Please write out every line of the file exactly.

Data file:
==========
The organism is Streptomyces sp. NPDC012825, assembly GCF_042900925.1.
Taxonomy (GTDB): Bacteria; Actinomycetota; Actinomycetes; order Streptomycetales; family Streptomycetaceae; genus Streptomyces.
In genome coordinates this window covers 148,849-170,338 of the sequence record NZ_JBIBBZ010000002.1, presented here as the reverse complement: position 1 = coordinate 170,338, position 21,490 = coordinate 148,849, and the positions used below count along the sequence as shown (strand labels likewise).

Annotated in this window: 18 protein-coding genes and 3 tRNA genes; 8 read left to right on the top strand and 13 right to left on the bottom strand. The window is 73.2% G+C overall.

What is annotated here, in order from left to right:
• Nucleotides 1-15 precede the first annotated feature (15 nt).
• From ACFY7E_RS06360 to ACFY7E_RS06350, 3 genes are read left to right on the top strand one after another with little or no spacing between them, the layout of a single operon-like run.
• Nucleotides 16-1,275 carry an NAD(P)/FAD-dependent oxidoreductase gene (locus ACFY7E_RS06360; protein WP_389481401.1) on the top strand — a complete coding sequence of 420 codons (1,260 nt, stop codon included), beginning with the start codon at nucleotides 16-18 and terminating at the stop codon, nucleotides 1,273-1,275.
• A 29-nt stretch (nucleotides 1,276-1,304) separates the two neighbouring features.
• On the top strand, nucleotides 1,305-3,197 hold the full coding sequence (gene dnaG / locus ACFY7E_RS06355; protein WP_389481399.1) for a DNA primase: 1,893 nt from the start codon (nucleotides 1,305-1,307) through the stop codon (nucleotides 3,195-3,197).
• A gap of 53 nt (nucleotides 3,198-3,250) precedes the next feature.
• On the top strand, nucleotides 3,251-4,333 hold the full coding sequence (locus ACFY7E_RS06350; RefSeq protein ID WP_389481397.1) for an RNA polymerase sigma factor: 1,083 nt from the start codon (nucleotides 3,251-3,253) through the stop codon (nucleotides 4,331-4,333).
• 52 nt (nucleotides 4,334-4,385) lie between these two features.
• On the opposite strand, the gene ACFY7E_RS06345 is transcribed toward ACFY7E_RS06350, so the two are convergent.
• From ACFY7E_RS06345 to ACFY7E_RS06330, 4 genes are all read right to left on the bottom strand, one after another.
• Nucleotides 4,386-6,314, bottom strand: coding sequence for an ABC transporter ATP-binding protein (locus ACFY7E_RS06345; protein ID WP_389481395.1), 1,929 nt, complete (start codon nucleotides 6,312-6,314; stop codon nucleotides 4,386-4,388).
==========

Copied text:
The organism is Streptomyces sp. NPDC012825, assembly GCF_042900925.1.
Taxonomy (GTDB): Bacteria; Actinomycetota; Actinomycetes; order Streptomycetales; family Streptomycetaceae; genus Streptomyces.
In genome coordinates this window covers 148,849-170,338 of the sequence record NZ_JBIBBZ010000002.1, presented here as the reverse complement: position 1 = coordinate 170,338, position 21,490 = coordinate 148,849, and the positions used below count along the sequence as shown (strand labels likewise).

Annotated in this window: 18 protein-coding genes and 3 tRNA genes; 8 read left to right on the top strand and 13 right to left on the bottom strand. The window is 73.2% G+C overall.

What is annotated here, in order from left to right:
• Nucleotides 1-15 precede the first annotated feature (15 nt).
• From ACFY7E_RS06360 to ACFY7E_RS06350, 3 genes are read left to right on the top strand one after another with little or no spacing between them, the layout of a single operon-like run.
• Nucleotides 16-1,275 carry an NAD(P)/FAD-dependent oxidoreductase gene (locus ACFY7E_RS06360; protein WP_389481401.1) on the top strand — a complete coding sequence of 420 codons (1,260 nt, stop codon included), beginning with the start codon at nucleotides 16-18 and terminating at the stop codon, nucleotides 1,273-1,275.
• A 29-nt stretch (nucleotides 1,276-1,304) separates the two neighbouring features.
• On the top strand, nucleotides 1,305-3,197 hold the full coding sequence (gene dnaG / locus ACFY7E_RS06355; protein WP_389481399.1) for a DNA primase: 1,893 nt from the start codon (nucleotides 1,305-1,307) through the stop codon (nucleotides 3,195-3,197).
• A gap of 53 nt (nucleotides 3,198-3,250) precedes the next feature.
• On the top strand, nucleotides 3,251-4,333 hold the full coding sequence (locus ACFY7E_RS06350; RefSeq protein ID WP_389481397.1) for an RNA polymerase sigma factor: 1,083 nt from the start codon (nucleotides 3,251-3,253) through the stop codon (nucleotides 4,331-4,333).
• 52 nt (nucleotides 4,334-4,385) lie between these two features.
• On the opposite strand, the gene ACFY7E_RS06345 is transcribed toward ACFY7E_RS06350, so the two are convergent.
• From ACFY7E_RS06345 to ACFY7E_RS06330, 4 genes are all read right to left on the bottom strand, one after another.
• Nucleotides 4,386-6,314, bottom strand: coding sequence for an ABC transporter ATP-binding protein (locus ACFY7E_RS06345; protein ID WP_389481395.1), 1,929 nt, complete (start codon nucleotides 6,312-6,314; stop codon nucleotides 4,386-4,388).